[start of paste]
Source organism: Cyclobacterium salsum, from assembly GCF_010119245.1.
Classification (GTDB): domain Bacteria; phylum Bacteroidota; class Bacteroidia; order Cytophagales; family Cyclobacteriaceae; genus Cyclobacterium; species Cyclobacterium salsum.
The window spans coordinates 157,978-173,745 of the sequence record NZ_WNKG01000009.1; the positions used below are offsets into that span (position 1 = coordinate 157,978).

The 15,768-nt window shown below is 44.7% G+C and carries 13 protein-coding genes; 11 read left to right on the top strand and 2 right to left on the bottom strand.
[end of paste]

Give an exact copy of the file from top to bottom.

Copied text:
Source organism: Cyclobacterium salsum, from assembly GCF_010119245.1.
Classification (GTDB): domain Bacteria; phylum Bacteroidota; class Bacteroidia; order Cytophagales; family Cyclobacteriaceae; genus Cyclobacterium; species Cyclobacterium salsum.
The window spans coordinates 157,978-173,745 of the sequence record NZ_WNKG01000009.1; the positions used below are offsets into that span (position 1 = coordinate 157,978).

The 15,768-nt window shown below is 44.7% G+C and carries 13 protein-coding genes; 11 read left to right on the top strand and 2 right to left on the bottom strand.